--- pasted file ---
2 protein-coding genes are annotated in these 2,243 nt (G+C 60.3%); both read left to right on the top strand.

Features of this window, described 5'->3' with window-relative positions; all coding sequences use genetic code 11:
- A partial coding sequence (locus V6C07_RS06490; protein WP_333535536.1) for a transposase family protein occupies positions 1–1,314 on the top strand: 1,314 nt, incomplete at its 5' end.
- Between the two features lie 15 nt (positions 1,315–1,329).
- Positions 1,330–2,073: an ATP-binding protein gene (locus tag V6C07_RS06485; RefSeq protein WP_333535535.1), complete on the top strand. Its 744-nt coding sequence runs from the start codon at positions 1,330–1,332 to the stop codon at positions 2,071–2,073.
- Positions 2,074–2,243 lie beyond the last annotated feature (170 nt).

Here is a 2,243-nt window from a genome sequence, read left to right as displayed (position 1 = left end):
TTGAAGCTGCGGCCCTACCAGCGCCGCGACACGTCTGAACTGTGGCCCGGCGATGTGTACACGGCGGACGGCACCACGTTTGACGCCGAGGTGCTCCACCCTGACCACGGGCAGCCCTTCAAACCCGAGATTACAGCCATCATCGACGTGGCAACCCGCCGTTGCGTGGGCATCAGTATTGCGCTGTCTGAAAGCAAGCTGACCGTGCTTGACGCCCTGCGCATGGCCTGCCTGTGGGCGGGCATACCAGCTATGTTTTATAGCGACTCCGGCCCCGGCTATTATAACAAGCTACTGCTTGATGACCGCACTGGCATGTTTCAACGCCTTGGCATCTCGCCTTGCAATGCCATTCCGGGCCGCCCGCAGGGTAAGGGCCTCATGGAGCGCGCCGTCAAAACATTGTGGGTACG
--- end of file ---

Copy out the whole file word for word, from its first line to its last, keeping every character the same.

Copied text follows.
2 protein-coding genes are annotated in these 2,243 nt (G+C 60.3%); both read left to right on the top strand.

Features of this window, described 5'->3' with window-relative positions; all coding sequences use genetic code 11:
- A partial coding sequence (locus V6C07_RS06490; protein WP_333535536.1) for a transposase family protein occupies positions 1–1,314 on the top strand: 1,314 nt, incomplete at its 5' end.
- Between the two features lie 15 nt (positions 1,315–1,329).
- Positions 1,330–2,073: an ATP-binding protein gene (locus tag V6C07_RS06485; RefSeq protein WP_333535535.1), complete on the top strand. Its 744-nt coding sequence runs from the start codon at positions 1,330–1,332 to the stop codon at positions 2,071–2,073.
- Positions 2,074–2,243 lie beyond the last annotated feature (170 nt).

Here is a 2,243-nt window from a genome sequence, read left to right as displayed (position 1 = left end):
TTGAAGCTGCGGCCCTACCAGCGCCGCGACACGTCTGAACTGTGGCCCGGCGATGTGTACACGGCGGACGGCACCACGTTTGACGCCGAGGTGCTCCACCCTGACCACGGGCAGCCCTTCAAACCCGAGATTACAGCCATCATCGACGTGGCAACCCGCCGTTGCGTGGGCATCAGTATTGCGCTGTCTGAAAGCAAGCTGACCGTGCTTGACGCCCTGCGCATGGCCTGCCTGTGGGCGGGCATACCAGCTATGTTTTATAGCGACTCCGGCCCCGGCTATTATAACAAGCTACTGCTTGATGACCGCACTGGCATGTTTCAACGCCTTGGCATCTCGCCTTGCAATGCCATTCCGGGCCGCCCGCAGGGTAAGGGCCTCATGGAGCGCGCCGTCAAAACATTGTGGGTACG